The Value of Certification in Consumer Trust

Trust is crucial across all industries, with a heightened importance when health and safety are concerned. Food and beverage products are expected to follow stringent protocols to ensure they are safe and trusted to be ingested. Cosmetics and beauty brands must also reassure customers that their products won’t cause adverse effects when applied to the body.

Brand reputation is paramount in these instances, encouraging consumers to put their trust in an entity that cares deeply about the safety and wellbeing of its customers. Oftentimes, packaging is on the front lines of the battle to gain trust. What do you do when you pick up a bottle of baby food in the supermarket? Turn it over and read the label. Find out what’s inside and investigate whether the packaging backs up claims, provides important information, and demonstrates authority and trustworthiness. Packaging for food products and health and wellness must follow best practices.

Sustainability certifications act to a very similar end as health and safety signals on packaging. They say ‘the company that makes this product takes this seriously, so much so that they hold themselves accountable to a third party to check up on them and ensure they’re telling the truth’. They also say ‘this company cares deeply about this cause, more than just using green packaging to make it look eco-friendly. They’ve laid foundations that change how they work for the better’.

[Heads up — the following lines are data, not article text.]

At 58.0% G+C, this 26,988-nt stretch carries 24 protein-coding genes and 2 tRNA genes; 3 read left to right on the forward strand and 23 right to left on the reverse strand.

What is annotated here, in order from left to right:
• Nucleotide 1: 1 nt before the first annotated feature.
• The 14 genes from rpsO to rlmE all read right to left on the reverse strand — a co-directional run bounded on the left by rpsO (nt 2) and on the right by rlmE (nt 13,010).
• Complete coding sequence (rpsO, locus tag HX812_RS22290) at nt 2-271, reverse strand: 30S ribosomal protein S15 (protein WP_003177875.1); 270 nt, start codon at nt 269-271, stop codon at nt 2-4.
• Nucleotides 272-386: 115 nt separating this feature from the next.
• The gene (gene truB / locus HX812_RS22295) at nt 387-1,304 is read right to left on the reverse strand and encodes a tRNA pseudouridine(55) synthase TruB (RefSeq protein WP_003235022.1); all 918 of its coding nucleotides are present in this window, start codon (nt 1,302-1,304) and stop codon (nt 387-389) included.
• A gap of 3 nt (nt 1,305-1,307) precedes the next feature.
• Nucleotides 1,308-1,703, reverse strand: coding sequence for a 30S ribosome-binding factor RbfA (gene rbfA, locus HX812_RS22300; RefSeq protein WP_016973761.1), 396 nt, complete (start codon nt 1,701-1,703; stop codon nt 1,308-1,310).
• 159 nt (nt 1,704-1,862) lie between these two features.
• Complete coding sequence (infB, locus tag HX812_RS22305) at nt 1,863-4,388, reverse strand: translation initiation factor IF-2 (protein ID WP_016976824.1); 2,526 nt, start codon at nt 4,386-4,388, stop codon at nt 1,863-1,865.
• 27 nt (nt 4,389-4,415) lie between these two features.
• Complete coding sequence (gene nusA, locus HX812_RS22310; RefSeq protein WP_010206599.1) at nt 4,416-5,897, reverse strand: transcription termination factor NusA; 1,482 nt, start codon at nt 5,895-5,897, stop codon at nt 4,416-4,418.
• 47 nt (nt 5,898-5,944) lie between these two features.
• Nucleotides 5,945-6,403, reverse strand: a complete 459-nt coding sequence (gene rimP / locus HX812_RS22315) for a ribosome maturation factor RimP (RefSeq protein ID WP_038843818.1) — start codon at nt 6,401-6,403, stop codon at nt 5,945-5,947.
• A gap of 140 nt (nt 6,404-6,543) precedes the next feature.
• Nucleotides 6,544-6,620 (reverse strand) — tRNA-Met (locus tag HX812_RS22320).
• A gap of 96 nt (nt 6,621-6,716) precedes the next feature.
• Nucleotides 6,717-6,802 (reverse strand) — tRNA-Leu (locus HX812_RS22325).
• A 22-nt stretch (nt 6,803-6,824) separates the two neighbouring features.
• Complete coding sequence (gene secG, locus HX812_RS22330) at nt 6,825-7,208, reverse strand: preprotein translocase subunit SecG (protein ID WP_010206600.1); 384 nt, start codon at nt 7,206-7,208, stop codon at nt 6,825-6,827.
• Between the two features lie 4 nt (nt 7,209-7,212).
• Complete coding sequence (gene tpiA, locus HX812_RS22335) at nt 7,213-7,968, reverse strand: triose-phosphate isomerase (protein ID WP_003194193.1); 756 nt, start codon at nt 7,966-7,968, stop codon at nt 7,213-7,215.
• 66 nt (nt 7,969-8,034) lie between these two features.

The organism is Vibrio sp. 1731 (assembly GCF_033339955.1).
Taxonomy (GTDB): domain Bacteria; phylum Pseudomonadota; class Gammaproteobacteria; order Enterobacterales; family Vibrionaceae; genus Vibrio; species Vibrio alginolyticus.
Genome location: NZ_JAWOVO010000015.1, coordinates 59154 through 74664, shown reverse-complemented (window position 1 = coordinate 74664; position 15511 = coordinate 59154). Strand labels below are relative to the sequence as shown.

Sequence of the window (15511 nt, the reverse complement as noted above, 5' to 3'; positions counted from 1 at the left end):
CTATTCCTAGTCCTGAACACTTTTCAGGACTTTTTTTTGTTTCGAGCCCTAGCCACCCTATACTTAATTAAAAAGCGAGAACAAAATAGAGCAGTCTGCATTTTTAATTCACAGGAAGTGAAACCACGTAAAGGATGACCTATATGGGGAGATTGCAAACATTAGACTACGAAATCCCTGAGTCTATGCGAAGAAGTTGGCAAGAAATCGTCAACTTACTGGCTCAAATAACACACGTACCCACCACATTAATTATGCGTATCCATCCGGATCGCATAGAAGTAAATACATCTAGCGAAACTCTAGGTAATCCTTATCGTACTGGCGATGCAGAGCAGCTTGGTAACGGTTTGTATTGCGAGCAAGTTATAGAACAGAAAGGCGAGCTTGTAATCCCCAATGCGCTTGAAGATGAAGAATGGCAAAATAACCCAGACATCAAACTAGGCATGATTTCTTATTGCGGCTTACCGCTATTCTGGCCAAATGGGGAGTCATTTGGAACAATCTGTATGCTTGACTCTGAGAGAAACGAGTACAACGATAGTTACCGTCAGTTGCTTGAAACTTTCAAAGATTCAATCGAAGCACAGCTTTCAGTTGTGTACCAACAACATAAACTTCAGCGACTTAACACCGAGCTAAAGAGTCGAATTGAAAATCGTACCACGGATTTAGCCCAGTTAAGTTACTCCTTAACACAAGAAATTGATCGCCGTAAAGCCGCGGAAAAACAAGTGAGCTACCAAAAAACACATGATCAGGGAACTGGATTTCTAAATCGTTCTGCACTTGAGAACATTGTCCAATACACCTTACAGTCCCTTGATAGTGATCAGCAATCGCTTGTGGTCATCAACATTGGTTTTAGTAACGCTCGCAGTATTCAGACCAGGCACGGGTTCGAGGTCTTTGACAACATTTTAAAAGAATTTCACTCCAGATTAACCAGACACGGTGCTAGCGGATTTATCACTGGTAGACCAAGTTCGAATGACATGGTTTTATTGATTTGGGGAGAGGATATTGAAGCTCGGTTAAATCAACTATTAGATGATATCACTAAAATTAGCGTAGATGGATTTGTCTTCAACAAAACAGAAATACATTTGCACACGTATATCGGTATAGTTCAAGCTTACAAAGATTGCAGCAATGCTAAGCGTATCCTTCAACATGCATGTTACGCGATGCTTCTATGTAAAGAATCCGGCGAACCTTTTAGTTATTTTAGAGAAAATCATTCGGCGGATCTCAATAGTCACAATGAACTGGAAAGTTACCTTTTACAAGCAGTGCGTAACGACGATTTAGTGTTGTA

A joint study between NIQ and McKinsey found that consumers are more loyal to brands that demonstrate strong sustainability claims, such as reduction in waste, recyclable packaging, and minimal packaging. When consumers see that a brand backs its green claims with accreditation, it enhances brand perception. Now, customers see it as a brand with integrity and accountability.

Paper based packaging

Image source: earth.org

How to Obtain Sustainable Packaging Certification

Sustainable certifications denote a strong foundation in green practices thanks to the concerted effort that goes into achieving accreditation. Sustainable materials, commitments to eco-conscious protocols and processes, and aligning goals with those that promote environmental and green policies all require significant measures, enough to say ‘we take sustainability seriously’.

So, how do brands obtain sustainability certifications? It’s unlikely any one business would have all the eco-labels listed in this article. Depending on your unique business, some certifications may be more impactful or appropriate than others. The process is different for each of the myriad certifications available, which have varying demands and expectations.

Generally, when seeking green certifications, businesses should expect the following.

Internal Assessment

First, you need to know where you stand concerning the goals you’re expected to meet. The criteria for certifications vary greatly, so it’s important to know exactly what’s required of the one you’re trying to attain. These could be anything from sourcing materials from certain sustainable suppliers, reducing waste by a certain percentage, or adjusting supply chain and labour practices to meet more ethical standards.

The certifying body should be able to provide you with clear criteria detailing what you need to do to apply for and achieve the certification. What follows should be a thorough internal investigation to understand how far the business is from reaching certain goals that fulfil these criteria and what measures need to be implemented to achieve them.

Goal-Setting and Record-Keeping